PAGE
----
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05.07.2009
Second Life
Locals look to nab foreclosed condos for affordable housing
A local community group is trying to transform 23 Caton Place, a half-built property in foreclosure in Kensington, Brooklyn, into affordable housing.
Matt Chaban

Twenty-three Caton Place is like countless other developments that have sprung up across the five boroughs toward the end of the recent real-estate boom. A mix of middlebrow architecture and high-end finishes built in Kensington, Brooklyn, the 107-unit complex was overleveraged and ill-timed. It now languishes half-built and in foreclosure, its developer in bankruptcy and some 140,000 square feet of concrete left looming over the neighborhood.

But there is something special about 23 Caton that sets it apart from many of its sullen siblings, something that might also one day bind them all together: a neighborhood community group that had long opposed the project is trying, with the help of local politicians and former Pratt Center director Brad Lander, to buy the property and transform it into affordable housing, arguably the first such effort of its kind in the city.

The plan is still in its earliest phases—the first stakeholders meeting was held Tuesday—and could take years to resolve, but its backers are already hopeful that their efforts might serve as a blueprint for the plague of similarly stalled developments sprinkled throughout the city.


The development is adjacent to the Kensington stables, the last horse stables serving prospect park.
 
Matt Chaban
 
 

“Essentially, we are hoping to make lemonade out of lemons,” Mandy Harris, founder of the neighborhood group, Stable Brooklyn, wrote in an email. “The building is in serious financial trouble and it is a blight on the neighborhood. People in the neighborhood are generally pretty progressive-thinking, so we started daring to imagine what could be done with it that would actually benefit the community in the long term.”

Having worked with Lander on a rezoning plan for the neighborhood in response to 23 Caton and two other major luxury developments that cropped up in the low-scale neighborhood, Harris and her group turned to him for advice. The idea is to find a sympathetic developer who will buy the property from its lender, Corus Bank, and redevelop it.

Megan Miller, another member of Stable Brooklyn and a practicing architect, said that Corus has already suggested that it would sell if a reasonable offer was made, and that roughly 100 different parties have expressed interest to the bank. (Bank officials did not return calls seeking comment.) The problem is the bankruptcy filing, which began in Connecticut in August of last year. Numerous liens have been placed on the property as a result, and untangling them could take years, greatly slowing the process.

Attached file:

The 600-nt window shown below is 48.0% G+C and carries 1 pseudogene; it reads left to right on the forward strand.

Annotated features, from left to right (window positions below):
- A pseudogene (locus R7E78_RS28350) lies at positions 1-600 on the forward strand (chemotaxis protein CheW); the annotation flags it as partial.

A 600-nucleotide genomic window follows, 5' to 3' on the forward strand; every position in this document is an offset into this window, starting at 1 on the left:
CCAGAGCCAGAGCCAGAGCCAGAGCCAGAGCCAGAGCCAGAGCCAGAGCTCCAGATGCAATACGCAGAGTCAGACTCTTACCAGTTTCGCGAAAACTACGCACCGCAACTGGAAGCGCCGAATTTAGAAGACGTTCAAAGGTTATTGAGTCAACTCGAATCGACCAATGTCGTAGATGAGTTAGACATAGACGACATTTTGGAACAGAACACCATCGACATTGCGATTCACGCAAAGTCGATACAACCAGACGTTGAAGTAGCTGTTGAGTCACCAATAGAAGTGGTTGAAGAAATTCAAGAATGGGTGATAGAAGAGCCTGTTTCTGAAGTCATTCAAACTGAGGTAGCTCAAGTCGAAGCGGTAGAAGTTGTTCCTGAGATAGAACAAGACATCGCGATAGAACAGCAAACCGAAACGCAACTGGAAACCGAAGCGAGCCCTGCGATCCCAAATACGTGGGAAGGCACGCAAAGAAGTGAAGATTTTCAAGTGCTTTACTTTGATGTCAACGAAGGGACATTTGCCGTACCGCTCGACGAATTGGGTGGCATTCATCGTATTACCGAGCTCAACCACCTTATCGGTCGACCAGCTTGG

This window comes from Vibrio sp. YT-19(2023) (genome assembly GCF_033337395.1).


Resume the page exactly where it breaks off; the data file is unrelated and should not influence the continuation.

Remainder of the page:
“I’m afraid five years from now, it could still be as is,” Miller said. Lander joked that “this is no Chrysler,” referring to the speedy bankruptcy being engineered for the auto manufacturer by the Obama administration. For its part, Community Board 7 has proposed turning the site into a school, because, as district manager Jeremy Laufer put it, "We don't want to see a dormant, half-built building there forever. It's dangerous, an eyesore, and damaging to property valuies."

Another challenge, albeit an intriguing one, is presented in the architecture. Despite frequent criticisms that the flood of luxury developments that have hit the city are anything but, there is still a certain formula that pervades, which often calls for balconies, floor-to-ceiling windows, and other architectural amenities that can be difficult to reverse in a building as far along as 23 Caton, which was designed by Karl Fischer Architect.


A rendering of the original building, designed by Karl Fischer Architect.
Courtesy Karl Fischer Architect

"It's not a clean box," Miller said. "It has all these geometries, so it's a bit pre-determined as to what you would end up with." Given that any affordable housing proposal would require these built-in "luxury" features to be "dumbed down," as Miller put it, that could actually increase the cost of the project and make it difficult to create affordable units.

Miller was also concerned about the structural stability of the building, though the Department of Buildings recently inspected the site and determined it sound. Given the current economic doldrums, Miller admitted that in the end, many architects might leap at the chance to work on the project.

Still, the group is moving ahead with its plans in the event a developer expresses interest. Should that happen, it appears they will be stepping into a favorable political climate.

In her State of the City address, Council Speaker Christine Quinn outlined plans similar to those Stable Brooklyn has proposed. A council spokesperson said details are still being worked out, and are largely contingent on the city’s cash-strapped budget, but the idea is to leverage city financing to lower rents in completed buildings that currently lie vacant, as well as to entice builders to finish half-built projects.

A spokesperson for the Department of Housing Preservation and Development said the department is considering similar measures, though they are less determined at this point, and lean more toward occupying existing buildings, as that is seen as a more cost-effective approach.

Even if comprehensive plans are developed to reclaim these myriad sites—such as tax breaks, special financing, and other incentives—there is not a one-size-fits-all solution, Lander said. He said that because each development has its own set of constraints, its own set of creditors, and its own set of legal proceedings, each would have to be dealt with on a case-by-case basis, a process that could take decades.

“It makes an awful lot of sense,” Lander said. “A lot people are talking about this. The problem is, how do you do it?”

Matt Chaban